Week 2 (Oct 9th – 13th): CYBER SECURITY IN THE WORKPLACE

Facts:

  • 65% of professionals identified phishing and social engineering as the biggest security threat to their organization.2
  • 78% of people claim to be aware of the risks of unknown links in emails, yet click on these links anyway.2
  • The mean number of days to resolve cyber-attacks is 46 with an average cost of $21,155 per day – or a total cost of $973,130 over the 46-day remediation period.2

Tips:

  • Think twice before opening email attachments or clicking on embedded hyperlinks (URLs), especially if you do not recognize the source or are not explicitly expecting to receive the document or link. Hover your mouse over links and validate the URL you will be redirected to.
  • Always report suspicious emails to the IT Help Desk.
  • Use caution if the nature of the message is suspicious. Whether the message is from inside or outside your organization, and appears to be from an administrator or someone you know, but the email or request looks suspicious or out of character for that person, their email may be spoofed. Call the person and follow up to ensure they sent the message.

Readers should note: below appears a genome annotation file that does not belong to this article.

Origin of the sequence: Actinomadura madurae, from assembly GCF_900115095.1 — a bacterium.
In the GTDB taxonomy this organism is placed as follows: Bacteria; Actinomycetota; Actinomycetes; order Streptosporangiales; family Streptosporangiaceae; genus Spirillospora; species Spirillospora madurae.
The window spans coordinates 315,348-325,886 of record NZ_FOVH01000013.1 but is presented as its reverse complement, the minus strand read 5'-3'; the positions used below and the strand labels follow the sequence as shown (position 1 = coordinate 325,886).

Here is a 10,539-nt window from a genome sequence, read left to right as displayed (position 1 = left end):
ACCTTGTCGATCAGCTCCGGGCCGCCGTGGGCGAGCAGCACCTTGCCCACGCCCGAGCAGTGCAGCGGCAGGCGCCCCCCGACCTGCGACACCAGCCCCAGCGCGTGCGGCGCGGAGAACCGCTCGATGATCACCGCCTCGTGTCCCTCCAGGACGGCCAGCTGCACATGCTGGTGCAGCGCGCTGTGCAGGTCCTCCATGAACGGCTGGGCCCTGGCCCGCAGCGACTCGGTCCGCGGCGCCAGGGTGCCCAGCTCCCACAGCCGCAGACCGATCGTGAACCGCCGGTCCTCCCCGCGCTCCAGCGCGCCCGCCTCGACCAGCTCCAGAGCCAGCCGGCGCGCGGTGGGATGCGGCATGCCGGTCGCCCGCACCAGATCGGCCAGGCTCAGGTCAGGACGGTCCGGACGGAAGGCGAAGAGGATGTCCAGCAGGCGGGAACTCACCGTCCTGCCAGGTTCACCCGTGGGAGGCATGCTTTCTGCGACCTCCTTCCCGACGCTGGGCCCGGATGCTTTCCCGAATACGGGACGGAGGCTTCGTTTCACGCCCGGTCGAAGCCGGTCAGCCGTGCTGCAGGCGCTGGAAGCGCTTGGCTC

• Avoid clicking “unsubscribe” – instead, add the send to your Junk Mail list and delete the message.
  • If you find a USB Flash Drive or other storage device, avoid plugging it into your computer. This is one method some scammers use in an effort to inject malware into our network systems from the inside. Instead, bring the device to Lost and Found (Public Safety).
  • Be vigilant when answering questions over the phone. Hackers will attempt to use Social Engineering tactics to gather bits and pieces of information, which could eventually be used in an effort to break into secured systems.
Week 3 (Oct 16th – 20th): PROTECTING YOUR DEVICES

Facts:

  • Less than 1 in 5 users polled take basic, foundational steps to protect their mobile devices.3